Not only will self-driving cars play a huge part in this revolution but it’s also good business. “Autonomous vehicles is one of the next most valuable industries on Earth,” said William Sachiti, the founder and CEO of the Academy of Robotics, the UK company behind the autonomous vehicle startup Kar-go.

Speaking exclusively with Elite Business, he continued: “McKinsey recently published a study on self-driving vehicles. In the publication, they stated that [self-driving] cars’ data alone would be worth $10tn by 2030. The reward for those who get in early could be huge, which is why we see so many companies getting involved. Disrupters of industries don’t tend to be industry incumbents, [but] the young adaptable tech startups which apply completely different logic and are able to move quickly, this is why we’re seeing many startups trying their hand.”

But the road towards entrepreneurial success – no matter how challenging it can be at the best of times – is particularly rocky for self-driving car developers. “The biggest challenge is a non-technical one – [it’s] legislation,” argued Sachiti. With the technology being cutting edge, legislators haven’t had a chance to catch up yet.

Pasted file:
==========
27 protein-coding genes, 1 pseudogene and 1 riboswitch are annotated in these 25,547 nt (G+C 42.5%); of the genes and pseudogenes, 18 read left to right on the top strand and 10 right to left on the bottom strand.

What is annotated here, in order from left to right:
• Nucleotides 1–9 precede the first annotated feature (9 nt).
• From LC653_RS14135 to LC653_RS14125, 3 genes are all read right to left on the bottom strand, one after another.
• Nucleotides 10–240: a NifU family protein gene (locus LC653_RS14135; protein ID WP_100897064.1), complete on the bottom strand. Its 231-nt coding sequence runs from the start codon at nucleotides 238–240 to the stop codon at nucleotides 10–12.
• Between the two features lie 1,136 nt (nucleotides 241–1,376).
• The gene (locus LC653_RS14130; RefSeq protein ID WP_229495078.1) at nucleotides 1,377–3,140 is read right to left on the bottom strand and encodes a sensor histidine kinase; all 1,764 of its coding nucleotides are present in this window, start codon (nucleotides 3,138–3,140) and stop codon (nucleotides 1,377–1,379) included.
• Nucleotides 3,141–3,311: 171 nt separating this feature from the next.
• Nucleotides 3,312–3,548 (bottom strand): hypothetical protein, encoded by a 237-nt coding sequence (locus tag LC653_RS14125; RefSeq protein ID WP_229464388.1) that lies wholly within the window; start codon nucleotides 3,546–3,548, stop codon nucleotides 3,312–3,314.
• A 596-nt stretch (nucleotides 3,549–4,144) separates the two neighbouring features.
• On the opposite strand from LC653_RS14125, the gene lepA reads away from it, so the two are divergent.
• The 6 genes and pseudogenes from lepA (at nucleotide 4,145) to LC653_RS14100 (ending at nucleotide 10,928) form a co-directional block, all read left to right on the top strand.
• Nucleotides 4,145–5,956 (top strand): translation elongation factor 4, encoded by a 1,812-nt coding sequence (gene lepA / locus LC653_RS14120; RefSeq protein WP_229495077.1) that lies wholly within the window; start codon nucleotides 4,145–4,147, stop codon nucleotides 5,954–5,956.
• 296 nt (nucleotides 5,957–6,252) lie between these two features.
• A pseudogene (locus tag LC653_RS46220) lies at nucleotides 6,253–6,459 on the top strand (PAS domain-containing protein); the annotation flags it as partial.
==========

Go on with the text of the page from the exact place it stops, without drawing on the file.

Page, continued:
This became apparent earlier in 2018 when an autonomous vehicle being tested by Uber hit a pedestrian, killing her. In the aftermath, legal experts raised concerns about whether the liability laid with the car manufacturer, the technology supplier, the driver or with all of them. And as long as the question of liability remains unsettled, startups can find operating in this sector more of a challenge. “The [collision] is tragic and caused many self-driving car makers to reconsider their position,” said Sachiti. “While there is still a risk to human life, insurers are reluctant [to] underwrite policies which are an important part of the road to blanket legalisation.”